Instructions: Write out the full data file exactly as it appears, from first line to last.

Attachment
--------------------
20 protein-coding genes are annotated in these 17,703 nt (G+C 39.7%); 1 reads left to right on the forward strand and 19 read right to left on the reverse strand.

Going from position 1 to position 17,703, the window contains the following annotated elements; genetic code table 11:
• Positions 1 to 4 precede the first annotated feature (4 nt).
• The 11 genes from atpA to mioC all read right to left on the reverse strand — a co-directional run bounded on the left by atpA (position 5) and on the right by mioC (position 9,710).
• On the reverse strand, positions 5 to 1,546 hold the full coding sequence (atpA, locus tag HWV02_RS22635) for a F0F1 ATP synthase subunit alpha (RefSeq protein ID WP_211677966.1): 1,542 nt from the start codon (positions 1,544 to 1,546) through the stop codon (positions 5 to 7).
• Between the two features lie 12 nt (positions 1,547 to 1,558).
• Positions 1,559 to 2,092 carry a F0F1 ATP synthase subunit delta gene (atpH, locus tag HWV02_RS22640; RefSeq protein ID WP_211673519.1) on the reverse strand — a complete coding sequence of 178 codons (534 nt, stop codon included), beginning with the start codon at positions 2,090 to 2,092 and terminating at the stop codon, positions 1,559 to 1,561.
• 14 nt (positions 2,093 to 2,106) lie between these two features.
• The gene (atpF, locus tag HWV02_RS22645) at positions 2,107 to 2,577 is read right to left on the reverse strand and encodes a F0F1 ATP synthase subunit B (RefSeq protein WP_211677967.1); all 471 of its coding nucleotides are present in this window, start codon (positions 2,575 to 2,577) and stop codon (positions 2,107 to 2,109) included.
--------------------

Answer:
20 protein-coding genes are annotated in these 17,703 nt (G+C 39.7%); 1 reads left to right on the forward strand and 19 read right to left on the reverse strand.

Going from position 1 to position 17,703, the window contains the following annotated elements; genetic code table 11:
• Positions 1 to 4 precede the first annotated feature (4 nt).
• The 11 genes from atpA to mioC all read right to left on the reverse strand — a co-directional run bounded on the left by atpA (position 5) and on the right by mioC (position 9,710).
• On the reverse strand, positions 5 to 1,546 hold the full coding sequence (atpA, locus tag HWV02_RS22635) for a F0F1 ATP synthase subunit alpha (RefSeq protein ID WP_211677966.1): 1,542 nt from the start codon (positions 1,544 to 1,546) through the stop codon (positions 5 to 7).
• Between the two features lie 12 nt (positions 1,547 to 1,558).
• Positions 1,559 to 2,092 carry a F0F1 ATP synthase subunit delta gene (atpH, locus tag HWV02_RS22640; RefSeq protein ID WP_211673519.1) on the reverse strand — a complete coding sequence of 178 codons (534 nt, stop codon included), beginning with the start codon at positions 2,090 to 2,092 and terminating at the stop codon, positions 1,559 to 1,561.
• 14 nt (positions 2,093 to 2,106) lie between these two features.
• The gene (atpF, locus tag HWV02_RS22645) at positions 2,107 to 2,577 is read right to left on the reverse strand and encodes a F0F1 ATP synthase subunit B (RefSeq protein WP_211677967.1); all 471 of its coding nucleotides are present in this window, start codon (positions 2,575 to 2,577) and stop codon (positions 2,107 to 2,109) included.